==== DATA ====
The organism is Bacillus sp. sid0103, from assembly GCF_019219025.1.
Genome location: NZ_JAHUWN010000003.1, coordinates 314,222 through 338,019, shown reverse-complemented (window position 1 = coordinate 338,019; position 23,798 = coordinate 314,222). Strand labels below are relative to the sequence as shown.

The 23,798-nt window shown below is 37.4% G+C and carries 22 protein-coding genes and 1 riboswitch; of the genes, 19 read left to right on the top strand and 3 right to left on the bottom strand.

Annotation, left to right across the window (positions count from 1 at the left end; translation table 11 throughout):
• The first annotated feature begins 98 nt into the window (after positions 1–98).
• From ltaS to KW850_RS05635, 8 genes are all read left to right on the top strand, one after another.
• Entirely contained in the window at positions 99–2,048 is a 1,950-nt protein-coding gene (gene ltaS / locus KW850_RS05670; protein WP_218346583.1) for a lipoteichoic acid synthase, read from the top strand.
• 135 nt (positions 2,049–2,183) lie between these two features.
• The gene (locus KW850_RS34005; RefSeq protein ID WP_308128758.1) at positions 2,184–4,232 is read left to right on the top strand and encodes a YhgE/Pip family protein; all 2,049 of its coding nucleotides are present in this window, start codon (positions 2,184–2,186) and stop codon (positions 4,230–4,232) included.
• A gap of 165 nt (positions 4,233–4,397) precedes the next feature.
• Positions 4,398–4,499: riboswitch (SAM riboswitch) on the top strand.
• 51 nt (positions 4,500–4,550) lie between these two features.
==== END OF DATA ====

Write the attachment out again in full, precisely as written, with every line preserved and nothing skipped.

The organism is Bacillus sp. sid0103, from assembly GCF_019219025.1.
Genome location: NZ_JAHUWN010000003.1, coordinates 314,222 through 338,019, shown reverse-complemented (window position 1 = coordinate 338,019; position 23,798 = coordinate 314,222). Strand labels below are relative to the sequence as shown.

The 23,798-nt window shown below is 37.4% G+C and carries 22 protein-coding genes and 1 riboswitch; of the genes, 19 read left to right on the top strand and 3 right to left on the bottom strand.

Annotation, left to right across the window (positions count from 1 at the left end; translation table 11 throughout):
• The first annotated feature begins 98 nt into the window (after positions 1–98).
• From ltaS to KW850_RS05635, 8 genes are all read left to right on the top strand, one after another.
• Entirely contained in the window at positions 99–2,048 is a 1,950-nt protein-coding gene (gene ltaS / locus KW850_RS05670; protein WP_218346583.1) for a lipoteichoic acid synthase, read from the top strand.
• 135 nt (positions 2,049–2,183) lie between these two features.
• The gene (locus KW850_RS34005; RefSeq protein ID WP_308128758.1) at positions 2,184–4,232 is read left to right on the top strand and encodes a YhgE/Pip family protein; all 2,049 of its coding nucleotides are present in this window, start codon (positions 2,184–2,186) and stop codon (positions 4,230–4,232) included.
• A gap of 165 nt (positions 4,233–4,397) precedes the next feature.
• Positions 4,398–4,499: riboswitch (SAM riboswitch) on the top strand.
• 51 nt (positions 4,500–4,550) lie between these two features.